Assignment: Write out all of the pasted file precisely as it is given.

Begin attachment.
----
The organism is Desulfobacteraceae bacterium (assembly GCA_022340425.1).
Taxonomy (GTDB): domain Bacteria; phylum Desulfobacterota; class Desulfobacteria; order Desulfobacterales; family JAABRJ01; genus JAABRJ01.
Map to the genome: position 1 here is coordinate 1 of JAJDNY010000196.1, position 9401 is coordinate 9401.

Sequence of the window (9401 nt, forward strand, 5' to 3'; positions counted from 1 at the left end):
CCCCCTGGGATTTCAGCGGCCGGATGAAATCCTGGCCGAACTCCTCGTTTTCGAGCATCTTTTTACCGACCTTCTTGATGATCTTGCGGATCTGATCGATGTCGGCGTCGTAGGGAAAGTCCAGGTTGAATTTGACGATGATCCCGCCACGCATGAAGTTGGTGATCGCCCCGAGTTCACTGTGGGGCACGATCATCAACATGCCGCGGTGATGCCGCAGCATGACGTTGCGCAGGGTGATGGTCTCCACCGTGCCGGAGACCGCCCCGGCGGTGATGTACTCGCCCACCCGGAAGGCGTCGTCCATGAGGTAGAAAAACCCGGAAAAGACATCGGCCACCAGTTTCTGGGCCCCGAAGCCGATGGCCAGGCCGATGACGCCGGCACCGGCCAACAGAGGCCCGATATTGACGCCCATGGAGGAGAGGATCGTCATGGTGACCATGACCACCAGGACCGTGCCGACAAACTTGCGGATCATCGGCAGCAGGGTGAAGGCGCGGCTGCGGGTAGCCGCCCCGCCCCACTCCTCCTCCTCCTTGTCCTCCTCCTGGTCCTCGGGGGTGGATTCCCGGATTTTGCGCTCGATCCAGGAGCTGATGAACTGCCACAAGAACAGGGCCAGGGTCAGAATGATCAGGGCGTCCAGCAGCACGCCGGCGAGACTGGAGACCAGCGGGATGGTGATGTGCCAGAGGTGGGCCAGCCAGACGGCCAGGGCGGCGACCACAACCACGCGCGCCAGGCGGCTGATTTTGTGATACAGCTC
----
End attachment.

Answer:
The organism is Desulfobacteraceae bacterium (assembly GCA_022340425.1).
Taxonomy (GTDB): domain Bacteria; phylum Desulfobacterota; class Desulfobacteria; order Desulfobacterales; family JAABRJ01; genus JAABRJ01.
Map to the genome: position 1 here is coordinate 1 of JAJDNY010000196.1, position 9401 is coordinate 9401.

Sequence of the window (9401 nt, forward strand, 5' to 3'; positions counted from 1 at the left end):
CCCCCTGGGATTTCAGCGGCCGGATGAAATCCTGGCCGAACTCCTCGTTTTCGAGCATCTTTTTACCGACCTTCTTGATGATCTTGCGGATCTGATCGATGTCGGCGTCGTAGGGAAAGTCCAGGTTGAATTTGACGATGATCCCGCCACGCATGAAGTTGGTGATCGCCCCGAGTTCACTGTGGGGCACGATCATCAACATGCCGCGGTGATGCCGCAGCATGACGTTGCGCAGGGTGATGGTCTCCACCGTGCCGGAGACCGCCCCGGCGGTGATGTACTCGCCCACCCGGAAGGCGTCGTCCATGAGGTAGAAAAACCCGGAAAAGACATCGGCCACCAGTTTCTGGGCCCCGAAGCCGATGGCCAGGCCGATGACGCCGGCACCGGCCAACAGAGGCCCGATATTGACGCCCATGGAGGAGAGGATCGTCATGGTGACCATGACCACCAGGACCGTGCCGACAAACTTGCGGATCATCGGCAGCAGGGTGAAGGCGCGGCTGCGGGTAGCCGCCCCGCCCCACTCCTCCTCCTCCTTGTCCTCCTCCTGGTCCTCGGGGGTGGATTCCCGGATTTTGCGCTCGATCCAGGAGCTGATGAACTGCCACAAGAACAGGGCCAGGGTCAGAATGATCAGGGCGTCCAGCAGCACGCCGGCGAGACTGGAGACCAGCGGGATGGTGATGTGCCAGAGGTGGGCCAGCCAGACGGCCAGGGCGGCGACCACAACCACGCGCGCCAGGCGGCTGATTTTGTGATACAGCTC